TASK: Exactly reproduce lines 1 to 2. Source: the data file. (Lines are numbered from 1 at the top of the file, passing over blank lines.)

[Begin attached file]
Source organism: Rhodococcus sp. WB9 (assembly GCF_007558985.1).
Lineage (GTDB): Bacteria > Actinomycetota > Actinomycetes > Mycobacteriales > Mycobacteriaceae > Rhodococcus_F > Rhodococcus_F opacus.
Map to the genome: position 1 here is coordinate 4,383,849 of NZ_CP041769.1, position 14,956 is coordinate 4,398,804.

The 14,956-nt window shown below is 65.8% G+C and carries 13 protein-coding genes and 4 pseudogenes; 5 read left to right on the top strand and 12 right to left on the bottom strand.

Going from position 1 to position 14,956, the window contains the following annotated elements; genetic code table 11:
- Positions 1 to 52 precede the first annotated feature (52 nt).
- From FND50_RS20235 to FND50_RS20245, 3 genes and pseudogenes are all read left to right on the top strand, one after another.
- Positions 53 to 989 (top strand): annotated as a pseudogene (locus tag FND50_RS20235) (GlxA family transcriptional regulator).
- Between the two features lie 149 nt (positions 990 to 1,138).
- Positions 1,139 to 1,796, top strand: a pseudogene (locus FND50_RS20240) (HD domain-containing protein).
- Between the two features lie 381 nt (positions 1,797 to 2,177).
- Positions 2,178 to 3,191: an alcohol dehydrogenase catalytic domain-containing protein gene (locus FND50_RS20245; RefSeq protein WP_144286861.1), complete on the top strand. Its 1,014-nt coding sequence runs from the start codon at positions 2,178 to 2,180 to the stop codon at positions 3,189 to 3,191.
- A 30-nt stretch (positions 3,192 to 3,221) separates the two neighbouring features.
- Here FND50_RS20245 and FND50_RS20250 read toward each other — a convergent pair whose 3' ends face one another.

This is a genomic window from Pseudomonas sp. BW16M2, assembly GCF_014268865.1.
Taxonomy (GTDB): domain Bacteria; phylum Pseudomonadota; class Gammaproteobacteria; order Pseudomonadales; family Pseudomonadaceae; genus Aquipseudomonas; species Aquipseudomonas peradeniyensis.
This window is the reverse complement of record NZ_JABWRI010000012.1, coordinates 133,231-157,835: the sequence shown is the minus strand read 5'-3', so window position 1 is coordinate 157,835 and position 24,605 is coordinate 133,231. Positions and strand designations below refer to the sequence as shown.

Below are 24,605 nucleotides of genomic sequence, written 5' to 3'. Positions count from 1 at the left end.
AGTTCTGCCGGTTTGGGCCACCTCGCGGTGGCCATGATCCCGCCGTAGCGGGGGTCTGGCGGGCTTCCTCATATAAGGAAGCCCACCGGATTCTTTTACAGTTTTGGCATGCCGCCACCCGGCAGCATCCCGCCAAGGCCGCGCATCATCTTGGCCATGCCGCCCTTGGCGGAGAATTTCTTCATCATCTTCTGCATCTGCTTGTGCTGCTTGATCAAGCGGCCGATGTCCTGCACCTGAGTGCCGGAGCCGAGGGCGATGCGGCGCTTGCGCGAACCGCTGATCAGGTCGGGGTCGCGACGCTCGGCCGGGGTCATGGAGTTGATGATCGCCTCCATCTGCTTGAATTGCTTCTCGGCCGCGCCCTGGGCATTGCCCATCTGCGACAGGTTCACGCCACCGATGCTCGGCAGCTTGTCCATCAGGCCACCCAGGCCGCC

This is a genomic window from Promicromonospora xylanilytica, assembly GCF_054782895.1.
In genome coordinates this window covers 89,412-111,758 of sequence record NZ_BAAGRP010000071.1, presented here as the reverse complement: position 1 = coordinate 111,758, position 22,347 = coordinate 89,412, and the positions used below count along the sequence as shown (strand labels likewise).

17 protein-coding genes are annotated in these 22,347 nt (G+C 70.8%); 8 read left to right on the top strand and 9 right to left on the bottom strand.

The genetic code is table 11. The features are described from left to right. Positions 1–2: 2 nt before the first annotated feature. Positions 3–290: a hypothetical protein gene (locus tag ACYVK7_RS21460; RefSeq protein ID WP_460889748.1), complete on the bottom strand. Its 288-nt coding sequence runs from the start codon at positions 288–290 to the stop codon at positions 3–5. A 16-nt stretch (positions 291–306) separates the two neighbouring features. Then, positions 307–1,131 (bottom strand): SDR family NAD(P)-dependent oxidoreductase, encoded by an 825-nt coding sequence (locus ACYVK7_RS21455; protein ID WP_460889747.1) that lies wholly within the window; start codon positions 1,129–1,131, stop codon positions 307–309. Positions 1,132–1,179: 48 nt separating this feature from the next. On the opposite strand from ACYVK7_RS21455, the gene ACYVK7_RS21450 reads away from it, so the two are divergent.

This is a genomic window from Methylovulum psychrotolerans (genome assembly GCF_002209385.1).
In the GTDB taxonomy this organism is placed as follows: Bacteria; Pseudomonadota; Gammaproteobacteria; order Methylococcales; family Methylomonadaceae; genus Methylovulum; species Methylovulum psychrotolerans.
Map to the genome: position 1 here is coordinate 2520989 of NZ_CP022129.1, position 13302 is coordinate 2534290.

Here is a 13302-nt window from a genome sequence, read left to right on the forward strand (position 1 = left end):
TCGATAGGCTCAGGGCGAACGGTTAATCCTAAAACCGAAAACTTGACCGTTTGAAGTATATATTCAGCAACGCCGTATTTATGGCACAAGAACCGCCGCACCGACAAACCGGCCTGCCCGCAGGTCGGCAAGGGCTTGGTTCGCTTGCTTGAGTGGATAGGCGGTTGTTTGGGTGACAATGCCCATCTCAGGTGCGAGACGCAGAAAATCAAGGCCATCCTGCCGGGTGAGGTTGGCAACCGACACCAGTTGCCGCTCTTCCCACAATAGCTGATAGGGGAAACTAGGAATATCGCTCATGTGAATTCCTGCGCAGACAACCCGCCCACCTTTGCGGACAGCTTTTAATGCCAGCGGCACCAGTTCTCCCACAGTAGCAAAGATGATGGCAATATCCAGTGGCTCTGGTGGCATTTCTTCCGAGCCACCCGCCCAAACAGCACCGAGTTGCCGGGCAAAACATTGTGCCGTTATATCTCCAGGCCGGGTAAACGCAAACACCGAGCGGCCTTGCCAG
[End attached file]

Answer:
Source organism: Rhodococcus sp. WB9 (assembly GCF_007558985.1).
Lineage (GTDB): Bacteria > Actinomycetota > Actinomycetes > Mycobacteriales > Mycobacteriaceae > Rhodococcus_F > Rhodococcus_F opacus.